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Catalan officials to deny Spanish control



After Spain launched the process to impose direct control on Catalonia on Saturday, a senior official of the region says Catalan authorities will not comply with any government effort to follow through. 

Read all the Post coverage on Catalonia 

Spanish official denies imposing direct rule is a coup

Catalan external affairs spokesman Raul Romeva told BBC News agency that the central government was acting against the will of the region’s populace.

Spanish Prime Minister Mariano Rajoy held a crisis cabinet meeting on Oct 21, two days after a deadline passed for Catalonia to back down from its independence aspirations, to sign off on Article 155.

The document is a special provision in the constitution of Spain that allows the government to strip some of Catalonia’s current autonomy and impose a more direct Madrid rule over the region.

Rajoy said he will fire the current pro-independence administration and hold regional elections within six months. The Senate convenes on Friday to give a much-anticipated, but necessary, stamp of approval for Madrid.

Local reports indicate that a more official response is coming from the Catalan leadership, possibly regional President Carles Puigdemont himself, at some point soon.

Romeva is officially the secretary for External and Institutional Relations, and Transparency in the Catalan Regional Government, and has held the position since Jan 14, 2016.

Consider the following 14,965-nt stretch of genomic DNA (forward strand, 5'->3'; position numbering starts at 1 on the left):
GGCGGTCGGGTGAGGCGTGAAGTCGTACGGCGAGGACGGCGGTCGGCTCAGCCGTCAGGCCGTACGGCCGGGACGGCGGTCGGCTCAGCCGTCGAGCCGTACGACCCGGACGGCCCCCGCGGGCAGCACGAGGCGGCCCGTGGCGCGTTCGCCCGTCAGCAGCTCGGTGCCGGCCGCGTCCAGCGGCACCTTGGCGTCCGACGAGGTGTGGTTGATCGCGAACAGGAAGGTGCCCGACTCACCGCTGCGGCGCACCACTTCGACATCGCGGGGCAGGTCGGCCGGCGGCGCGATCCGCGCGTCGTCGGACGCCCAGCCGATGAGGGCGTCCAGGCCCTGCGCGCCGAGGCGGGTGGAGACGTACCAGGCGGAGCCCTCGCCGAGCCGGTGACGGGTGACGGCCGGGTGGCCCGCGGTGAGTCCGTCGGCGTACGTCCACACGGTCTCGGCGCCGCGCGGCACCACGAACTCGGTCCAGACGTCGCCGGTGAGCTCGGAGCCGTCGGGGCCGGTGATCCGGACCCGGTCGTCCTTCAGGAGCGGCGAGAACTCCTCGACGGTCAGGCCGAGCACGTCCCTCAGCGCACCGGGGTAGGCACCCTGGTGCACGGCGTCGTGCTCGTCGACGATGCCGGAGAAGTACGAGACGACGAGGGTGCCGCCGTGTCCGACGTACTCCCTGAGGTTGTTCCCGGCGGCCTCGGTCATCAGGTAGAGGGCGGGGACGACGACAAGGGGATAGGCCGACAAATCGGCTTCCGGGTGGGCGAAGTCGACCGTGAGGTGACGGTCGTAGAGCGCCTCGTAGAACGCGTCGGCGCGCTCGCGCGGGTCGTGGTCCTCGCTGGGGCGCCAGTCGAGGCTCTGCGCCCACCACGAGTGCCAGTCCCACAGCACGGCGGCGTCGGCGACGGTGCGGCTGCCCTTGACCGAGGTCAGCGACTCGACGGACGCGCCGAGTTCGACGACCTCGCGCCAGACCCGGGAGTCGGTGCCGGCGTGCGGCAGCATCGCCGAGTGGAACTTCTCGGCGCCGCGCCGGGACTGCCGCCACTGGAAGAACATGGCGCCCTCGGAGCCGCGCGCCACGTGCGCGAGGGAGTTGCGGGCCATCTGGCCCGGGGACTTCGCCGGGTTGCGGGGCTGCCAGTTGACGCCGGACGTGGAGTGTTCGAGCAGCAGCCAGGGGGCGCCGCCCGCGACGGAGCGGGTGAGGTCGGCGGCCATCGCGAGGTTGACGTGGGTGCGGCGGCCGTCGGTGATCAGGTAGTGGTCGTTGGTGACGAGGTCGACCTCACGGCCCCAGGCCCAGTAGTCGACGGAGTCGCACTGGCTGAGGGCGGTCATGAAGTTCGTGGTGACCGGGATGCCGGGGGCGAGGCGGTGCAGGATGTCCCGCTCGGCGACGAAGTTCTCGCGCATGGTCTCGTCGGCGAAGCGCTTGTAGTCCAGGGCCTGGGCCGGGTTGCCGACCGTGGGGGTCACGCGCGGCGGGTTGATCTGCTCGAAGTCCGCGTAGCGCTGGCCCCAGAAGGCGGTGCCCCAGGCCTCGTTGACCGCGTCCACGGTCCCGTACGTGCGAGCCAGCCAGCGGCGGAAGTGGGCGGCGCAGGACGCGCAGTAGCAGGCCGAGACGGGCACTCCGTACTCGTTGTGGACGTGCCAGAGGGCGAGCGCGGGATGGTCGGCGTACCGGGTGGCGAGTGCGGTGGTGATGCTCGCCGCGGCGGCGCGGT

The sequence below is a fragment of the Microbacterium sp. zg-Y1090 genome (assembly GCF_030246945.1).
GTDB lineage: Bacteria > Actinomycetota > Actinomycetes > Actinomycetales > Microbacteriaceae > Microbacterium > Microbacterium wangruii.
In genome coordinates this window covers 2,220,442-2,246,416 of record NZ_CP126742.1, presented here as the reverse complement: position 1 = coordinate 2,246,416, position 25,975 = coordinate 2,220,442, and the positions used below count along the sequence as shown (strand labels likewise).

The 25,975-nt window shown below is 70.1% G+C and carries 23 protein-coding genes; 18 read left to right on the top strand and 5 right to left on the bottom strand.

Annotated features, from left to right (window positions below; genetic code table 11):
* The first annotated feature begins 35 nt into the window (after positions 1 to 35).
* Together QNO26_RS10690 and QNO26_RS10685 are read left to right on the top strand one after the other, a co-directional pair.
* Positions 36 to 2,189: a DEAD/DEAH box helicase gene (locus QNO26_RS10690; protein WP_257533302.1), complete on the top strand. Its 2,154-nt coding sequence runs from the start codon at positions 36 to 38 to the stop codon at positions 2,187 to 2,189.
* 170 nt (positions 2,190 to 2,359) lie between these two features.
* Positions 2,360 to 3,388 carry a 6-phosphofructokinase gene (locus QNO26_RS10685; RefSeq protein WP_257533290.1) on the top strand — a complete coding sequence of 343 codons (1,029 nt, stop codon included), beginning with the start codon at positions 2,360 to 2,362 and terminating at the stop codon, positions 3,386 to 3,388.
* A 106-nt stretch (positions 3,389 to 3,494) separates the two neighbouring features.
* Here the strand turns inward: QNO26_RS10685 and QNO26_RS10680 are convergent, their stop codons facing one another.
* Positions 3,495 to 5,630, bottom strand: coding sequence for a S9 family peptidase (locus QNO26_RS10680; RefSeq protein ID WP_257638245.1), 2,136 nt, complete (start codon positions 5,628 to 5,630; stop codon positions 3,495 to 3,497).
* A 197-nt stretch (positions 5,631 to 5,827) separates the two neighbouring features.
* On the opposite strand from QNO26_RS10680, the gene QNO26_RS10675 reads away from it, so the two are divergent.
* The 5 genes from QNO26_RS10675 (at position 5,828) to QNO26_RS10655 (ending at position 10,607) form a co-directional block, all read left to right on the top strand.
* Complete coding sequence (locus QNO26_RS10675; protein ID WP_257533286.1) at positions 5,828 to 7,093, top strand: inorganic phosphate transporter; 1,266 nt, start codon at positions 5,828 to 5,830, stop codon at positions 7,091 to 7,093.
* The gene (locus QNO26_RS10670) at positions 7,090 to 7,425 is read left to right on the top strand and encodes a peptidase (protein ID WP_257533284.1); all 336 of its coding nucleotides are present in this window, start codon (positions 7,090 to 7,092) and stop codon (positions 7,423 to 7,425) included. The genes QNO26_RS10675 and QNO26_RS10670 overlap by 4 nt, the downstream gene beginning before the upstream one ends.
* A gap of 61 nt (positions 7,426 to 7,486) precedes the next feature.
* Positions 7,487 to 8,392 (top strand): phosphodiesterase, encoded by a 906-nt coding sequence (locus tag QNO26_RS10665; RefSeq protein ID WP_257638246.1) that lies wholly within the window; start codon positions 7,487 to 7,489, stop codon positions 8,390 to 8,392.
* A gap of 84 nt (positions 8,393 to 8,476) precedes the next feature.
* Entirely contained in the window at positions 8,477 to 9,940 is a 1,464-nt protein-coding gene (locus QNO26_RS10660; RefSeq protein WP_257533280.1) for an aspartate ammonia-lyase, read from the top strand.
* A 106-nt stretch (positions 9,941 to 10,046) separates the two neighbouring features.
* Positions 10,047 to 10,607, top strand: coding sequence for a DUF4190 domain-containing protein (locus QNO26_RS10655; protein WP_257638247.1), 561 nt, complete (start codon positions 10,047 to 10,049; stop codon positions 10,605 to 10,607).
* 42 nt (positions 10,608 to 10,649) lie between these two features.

He was charged with leading the Together for the Yes after the 2015 Catalan election, a list of pro-independence politicians in Catalonia. He was also in the past a very active Member of the European Parliament.

A mandate on hold

After a referendum on Oct 1 gave heavily favourable results towards Catalan independence, Mr Puigdemont said he had a mandate for signing a declaration, which the top leadership did.

However, the president placed the document on hold until Catalonia could enter into negotiations with Madrid, who ignored their request.

Instead, the Spanish central government placed a deadline of last Thursday at 10 am for Puigdemont to clarify whether he intended to move ahead with separation or call a regional election and thus give up his independence intention.

Instead a letter from Puigdemont found its way into Rajoy’s possession that basically said that independence was still the end objective, but that the Catalan leadership wanted to have talks with the government about it.

The monarchy has even gotten involved the fray, with the King making two rare public statements on the socio-economic crisis, asking for unity and calling for the separatist movement to end.

As of now, tensions are high as the spotlight is on Puigdemont and Catalonia for the next move.

More details to follow. Image 1 of Paul Remeva from IB Times. With files from BBC News agency. 

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